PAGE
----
George went on to touch upon one of the limitations that would be put in place by the ordinance as it was reported differently during a prior planning commission meeting. According to George, during that meeting it was stated that the short term rentals would be limited to two individuals per bedroom, plus one for the overall rental. This contradicts the city planner’s earlier statement that the limit would be two individuals plus one per bedroom.

“If you have a studio, it’s two occupants plus one, (equalling) three,” George said. “If you have two bedrooms, it’s four occupants plus one… so (for) six bedrooms, it would be 12 plus one, (which) was what was in the council and the planning commission recommendation.”

To sum up his points, George asked that the council not “adopt (something) that’s less restrictive than the planning commission recommended.” While the council couldn’t directly reply to his comment, the city planner went on to state that it would be something they’d double check as they begin to revise the ordinance.

The other side of the issue was highlighted by local real estate agent Jose Briseno, who owns an Airbnb with his wife, felt that many of the ordinance’s proposals didn’t adhere to other realms of hospitality and “discriminates (against) large families,” such as his.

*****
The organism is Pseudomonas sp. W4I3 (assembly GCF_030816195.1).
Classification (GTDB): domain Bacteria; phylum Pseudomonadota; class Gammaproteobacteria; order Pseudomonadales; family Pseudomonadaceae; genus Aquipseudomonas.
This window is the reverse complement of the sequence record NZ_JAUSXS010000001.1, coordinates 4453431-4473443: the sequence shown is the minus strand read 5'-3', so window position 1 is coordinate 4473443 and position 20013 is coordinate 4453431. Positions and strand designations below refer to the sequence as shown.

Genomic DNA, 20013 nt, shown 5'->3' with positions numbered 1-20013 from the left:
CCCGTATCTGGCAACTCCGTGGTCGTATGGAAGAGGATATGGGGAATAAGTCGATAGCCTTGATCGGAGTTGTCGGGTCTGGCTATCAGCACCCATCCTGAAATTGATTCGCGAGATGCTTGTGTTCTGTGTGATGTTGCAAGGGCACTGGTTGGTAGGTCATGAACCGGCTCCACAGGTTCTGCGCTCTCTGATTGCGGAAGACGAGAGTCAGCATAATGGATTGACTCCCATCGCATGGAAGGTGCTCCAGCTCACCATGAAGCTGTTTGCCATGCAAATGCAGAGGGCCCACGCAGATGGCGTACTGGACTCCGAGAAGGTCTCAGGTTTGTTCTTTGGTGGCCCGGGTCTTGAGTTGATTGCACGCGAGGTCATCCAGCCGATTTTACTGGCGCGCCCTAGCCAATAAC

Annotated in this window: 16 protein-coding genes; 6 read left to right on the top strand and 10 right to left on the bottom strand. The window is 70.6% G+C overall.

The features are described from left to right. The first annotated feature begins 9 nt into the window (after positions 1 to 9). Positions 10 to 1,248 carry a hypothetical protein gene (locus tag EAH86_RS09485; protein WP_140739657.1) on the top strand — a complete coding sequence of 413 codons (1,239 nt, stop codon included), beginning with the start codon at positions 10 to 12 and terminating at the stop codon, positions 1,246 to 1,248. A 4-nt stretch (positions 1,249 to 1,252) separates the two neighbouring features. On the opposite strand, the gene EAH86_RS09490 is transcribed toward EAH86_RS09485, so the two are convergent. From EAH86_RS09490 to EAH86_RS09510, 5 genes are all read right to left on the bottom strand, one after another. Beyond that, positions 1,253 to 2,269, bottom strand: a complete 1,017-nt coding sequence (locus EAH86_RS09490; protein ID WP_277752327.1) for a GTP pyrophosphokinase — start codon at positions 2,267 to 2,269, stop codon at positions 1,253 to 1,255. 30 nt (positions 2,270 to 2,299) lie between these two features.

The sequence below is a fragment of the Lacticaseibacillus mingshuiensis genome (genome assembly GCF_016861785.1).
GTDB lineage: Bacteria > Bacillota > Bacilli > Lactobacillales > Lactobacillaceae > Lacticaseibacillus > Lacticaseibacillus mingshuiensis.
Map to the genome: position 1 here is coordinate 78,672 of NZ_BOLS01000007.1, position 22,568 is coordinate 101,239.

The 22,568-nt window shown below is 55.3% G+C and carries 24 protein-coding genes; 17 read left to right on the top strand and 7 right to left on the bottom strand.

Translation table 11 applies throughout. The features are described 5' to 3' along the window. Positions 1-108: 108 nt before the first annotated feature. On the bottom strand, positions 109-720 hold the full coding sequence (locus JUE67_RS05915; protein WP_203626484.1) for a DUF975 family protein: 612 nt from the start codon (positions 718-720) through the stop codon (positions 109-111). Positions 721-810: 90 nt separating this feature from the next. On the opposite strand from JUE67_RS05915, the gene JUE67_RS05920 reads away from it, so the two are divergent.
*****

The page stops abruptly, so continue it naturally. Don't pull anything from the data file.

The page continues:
“I feel that the proposed rules are actually against our bundle of rights as homeowners,” he said. “How did you come up with those (occupancy) numbers, (because) a hotel will allow two people per bed, so if that bedroom has two beds, you can accommodate four individuals.”

Rosa, the next resident who spoke, detailed the effects that living near an Airbnb have had on her community, her home and even herself.

“I’ve been in my home for over 20 years; it’s been a peaceful, quiet life until (an) Airbnb came in,” she said. “It’s been a nightmare… my property has been damaged (by) the Airbnb owners to fulfill their needs for (the rental).”

The resident continued by detailing many of the things she’s experienced living to the the Airbnb — which according to her, has a room with eight bunk beds — including people showing up in bands, 13 cars that blocked her driveway, people arriving at midnight then jumping in the pool, as well as a lot of “shirtless men and bikinis handing on the balcony.”

Rosa’s last comment was interrupted by a snicker from another person in attendance, the wife of Jose Briseno, who explained her actions by saying she was the owner of the Airbnb in question. After asking for respect, Rosa finished her statements by pleading with the council to approve the ordinance by saying “really, really, really think seriously about what this is doing to our lives here.”

Ultimately, the council decided it would be best to postpone the approval of the ordinance with the hope of clarifying certain aspects, such as a potential 1,000 foot can and extending these regulations beyond single-family residential zones. The issue will return to council within 30-60 days, during which the city staff will revise the ordinance and look into the council’s suggestions.

“If this (ordinance) — as structured today — is expanded to multifamily, that’s something we can move quickly on,” said Paul Bernal, the city’s community development director. “If that’s the direction you give staff, we’ll go ahead and proceed with that; we would just have to work through some of the parameters we don’t have time for (right now).”